NOTE:So that our focus is not misunderstood our intent is not to discredit these reports, but to explain them in a way that, helps folks to fully understand, rather than understand in a hysterical sense. Many folks, including legislators and judges, don't understand what they are hearing and seeing. Then the result is misapplied in their decisions.

We ask professionals to bear with our layman, and very general, descriptions, as we are trying to explain concepts to non-professionals, and any clarification assistance is appreciated.

___ The Process of Creating Statistical Tools ___

Researchers generally follow this, or a similar, process: First they decide what it is they want the assessment tool to predict. ex: violence. Earlier studies, if any, are considered and blended into this new prediction tool.

Next a group of offenders are chosen, those who have already displayed the characteristics of the study, often from prison. Their backgrounds analyzed, using proven assessment tools, and like or similar characteristics are identified and recorded.

Now, the culling process begins, to arrive at a initial base group who most closely display the characteristic the researcher is trying to predict. Of those offenders who meet the criteria, a random selection of them decides who will be in the final "Purified Base Group (PBG)!"

Following release, the PBG will be tracked for a period of time, often for several years, with contacts at specific intervals, to record what happens related to the goal of the study, and to review their files at that time. Often this can only be done if the offender is returned to prison.

The characteristics of the PBG become the characteristics, which later offenders will be compared to -to see how closely s/he correlates-. A close correlation will result in a rating for the new offender that says, s/he is likely to be violent (our example). This system becomes a "Assessment Tool" which tests for violence in offenders. Oversimplified, yes, but the concept is our point.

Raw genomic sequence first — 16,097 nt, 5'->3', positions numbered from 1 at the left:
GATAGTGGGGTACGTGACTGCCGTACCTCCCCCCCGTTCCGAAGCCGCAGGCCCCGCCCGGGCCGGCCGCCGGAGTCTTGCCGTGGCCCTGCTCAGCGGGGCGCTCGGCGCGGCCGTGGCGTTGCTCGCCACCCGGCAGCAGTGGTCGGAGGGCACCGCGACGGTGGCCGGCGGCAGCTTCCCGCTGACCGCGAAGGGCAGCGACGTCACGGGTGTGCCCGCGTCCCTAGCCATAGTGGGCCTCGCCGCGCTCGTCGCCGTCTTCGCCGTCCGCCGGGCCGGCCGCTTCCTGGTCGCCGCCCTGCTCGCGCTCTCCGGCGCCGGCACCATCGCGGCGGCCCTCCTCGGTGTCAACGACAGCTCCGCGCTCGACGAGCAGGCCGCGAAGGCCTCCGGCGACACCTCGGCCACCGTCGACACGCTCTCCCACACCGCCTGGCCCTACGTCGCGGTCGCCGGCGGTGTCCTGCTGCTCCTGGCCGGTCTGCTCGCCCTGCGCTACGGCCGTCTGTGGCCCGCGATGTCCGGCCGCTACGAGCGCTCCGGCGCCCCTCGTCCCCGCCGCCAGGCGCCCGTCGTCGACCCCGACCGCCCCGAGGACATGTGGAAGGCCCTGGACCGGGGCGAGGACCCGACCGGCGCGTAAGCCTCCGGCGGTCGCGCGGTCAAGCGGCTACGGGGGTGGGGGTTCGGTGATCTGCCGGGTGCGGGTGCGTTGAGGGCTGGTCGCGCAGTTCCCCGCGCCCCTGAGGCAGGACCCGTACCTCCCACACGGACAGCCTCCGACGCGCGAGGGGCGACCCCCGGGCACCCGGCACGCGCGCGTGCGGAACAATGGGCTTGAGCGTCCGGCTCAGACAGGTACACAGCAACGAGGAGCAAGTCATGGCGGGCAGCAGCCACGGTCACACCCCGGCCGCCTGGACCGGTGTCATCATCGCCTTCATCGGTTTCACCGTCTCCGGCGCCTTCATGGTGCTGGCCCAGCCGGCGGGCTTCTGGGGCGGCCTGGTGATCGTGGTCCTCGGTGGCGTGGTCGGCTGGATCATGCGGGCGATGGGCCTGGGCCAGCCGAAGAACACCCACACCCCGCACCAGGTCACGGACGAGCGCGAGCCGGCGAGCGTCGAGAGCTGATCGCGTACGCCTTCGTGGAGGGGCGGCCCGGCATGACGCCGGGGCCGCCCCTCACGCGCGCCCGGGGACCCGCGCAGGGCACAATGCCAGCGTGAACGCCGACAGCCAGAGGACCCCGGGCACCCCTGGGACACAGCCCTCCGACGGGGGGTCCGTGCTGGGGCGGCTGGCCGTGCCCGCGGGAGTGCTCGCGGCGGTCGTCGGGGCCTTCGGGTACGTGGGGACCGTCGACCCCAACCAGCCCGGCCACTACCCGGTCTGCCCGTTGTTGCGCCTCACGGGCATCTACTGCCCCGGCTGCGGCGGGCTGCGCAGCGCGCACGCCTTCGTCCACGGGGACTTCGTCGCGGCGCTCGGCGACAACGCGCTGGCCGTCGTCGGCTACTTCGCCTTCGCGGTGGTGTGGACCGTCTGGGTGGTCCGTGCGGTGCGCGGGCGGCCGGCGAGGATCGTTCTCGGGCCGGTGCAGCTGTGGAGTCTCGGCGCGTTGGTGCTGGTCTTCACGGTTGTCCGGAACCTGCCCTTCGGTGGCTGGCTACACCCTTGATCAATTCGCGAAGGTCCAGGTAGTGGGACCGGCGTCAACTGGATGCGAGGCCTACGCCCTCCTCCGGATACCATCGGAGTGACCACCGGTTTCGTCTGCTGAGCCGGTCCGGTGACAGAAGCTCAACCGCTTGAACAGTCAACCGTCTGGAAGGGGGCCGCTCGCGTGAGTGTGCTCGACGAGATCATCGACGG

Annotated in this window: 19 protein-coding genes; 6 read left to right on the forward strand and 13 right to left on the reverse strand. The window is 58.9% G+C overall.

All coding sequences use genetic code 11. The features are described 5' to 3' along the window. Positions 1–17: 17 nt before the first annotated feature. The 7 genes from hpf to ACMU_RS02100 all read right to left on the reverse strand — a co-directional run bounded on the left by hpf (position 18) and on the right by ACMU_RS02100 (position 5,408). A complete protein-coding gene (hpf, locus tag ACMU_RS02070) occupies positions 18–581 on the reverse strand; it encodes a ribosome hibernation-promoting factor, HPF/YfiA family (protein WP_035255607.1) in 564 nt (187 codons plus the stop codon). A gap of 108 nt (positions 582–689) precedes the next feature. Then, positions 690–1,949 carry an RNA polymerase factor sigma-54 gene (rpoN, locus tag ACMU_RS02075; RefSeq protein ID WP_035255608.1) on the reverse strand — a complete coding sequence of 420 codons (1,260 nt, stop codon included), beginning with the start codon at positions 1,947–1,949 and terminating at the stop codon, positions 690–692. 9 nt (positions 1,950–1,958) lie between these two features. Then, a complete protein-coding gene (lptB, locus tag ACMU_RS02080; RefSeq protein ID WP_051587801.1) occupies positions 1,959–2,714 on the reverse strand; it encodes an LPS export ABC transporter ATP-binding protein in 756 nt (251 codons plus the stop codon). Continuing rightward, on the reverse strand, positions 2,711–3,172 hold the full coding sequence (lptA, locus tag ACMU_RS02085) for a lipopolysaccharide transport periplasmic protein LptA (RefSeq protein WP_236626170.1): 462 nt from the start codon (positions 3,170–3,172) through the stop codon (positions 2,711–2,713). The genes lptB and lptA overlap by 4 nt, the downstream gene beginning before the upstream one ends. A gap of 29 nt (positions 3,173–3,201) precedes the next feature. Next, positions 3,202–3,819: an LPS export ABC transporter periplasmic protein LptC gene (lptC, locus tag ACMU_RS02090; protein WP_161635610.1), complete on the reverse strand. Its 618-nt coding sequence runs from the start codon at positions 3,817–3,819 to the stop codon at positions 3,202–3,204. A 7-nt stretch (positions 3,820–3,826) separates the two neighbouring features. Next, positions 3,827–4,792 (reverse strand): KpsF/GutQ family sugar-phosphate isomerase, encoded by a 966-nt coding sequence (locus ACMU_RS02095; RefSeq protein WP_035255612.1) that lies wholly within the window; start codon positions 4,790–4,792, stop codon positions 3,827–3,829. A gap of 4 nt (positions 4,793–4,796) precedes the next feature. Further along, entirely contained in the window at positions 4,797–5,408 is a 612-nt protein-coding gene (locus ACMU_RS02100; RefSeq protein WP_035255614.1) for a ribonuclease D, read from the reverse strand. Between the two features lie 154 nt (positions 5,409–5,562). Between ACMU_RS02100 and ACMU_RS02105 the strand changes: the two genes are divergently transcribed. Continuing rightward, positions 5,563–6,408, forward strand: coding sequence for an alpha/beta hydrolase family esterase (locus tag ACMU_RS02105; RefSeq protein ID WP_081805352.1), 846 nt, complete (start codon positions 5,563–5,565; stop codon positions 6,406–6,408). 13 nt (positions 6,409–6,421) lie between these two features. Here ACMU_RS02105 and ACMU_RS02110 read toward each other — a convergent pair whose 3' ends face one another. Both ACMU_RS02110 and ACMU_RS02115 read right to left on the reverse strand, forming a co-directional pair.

Note: Some tools are developed by combining other validated tools into one new tool. (no base group of offenders, instead the new tool is validated by testing it against other groups of offenders to see if it results in a high correlation factor.)
Validating Assessment Tools: A mandatory step to prove if the tool does what it is supposed to do. i.e., predict violence (our example). Applying its theory to a group of offenders (w/like or similar characteristics) to see if it predicts, i.e. violence (our example), then determine its correlation factor.

An effective tool has a good correlation factor, meaning it is able to predict the "violence (our example)" significantly more times than it fails to detect the violence. However, for our discussion we are not going to focus on the validation phase and assume that is being done, and correctly by an independent source.
"Assessment Tools Available Today:" We will use their acronyms, HCR-20, IM-RAT, J-SOAP, J-RAT, LSI-R, LSI-SV, MMPI-2, MnSOST-R, PCL-R, PCL-SV, RRAS, RRASOR, SACJ-Min, SAI, SAI-J, SCR-20, SHQ-R, SIR, SONAR, SORAG, SRA, SRA-99, SVR-20, Static-99, VASOR, VRAG, VRS, VRS-SO, and many others. We have compiled a list of these risk assessment tools with further information about them.
___ Misunderstanding ___
Statistical Tool Foundations, Inherent Design Errors
__and, Applying Tools to the Wrong Offenders__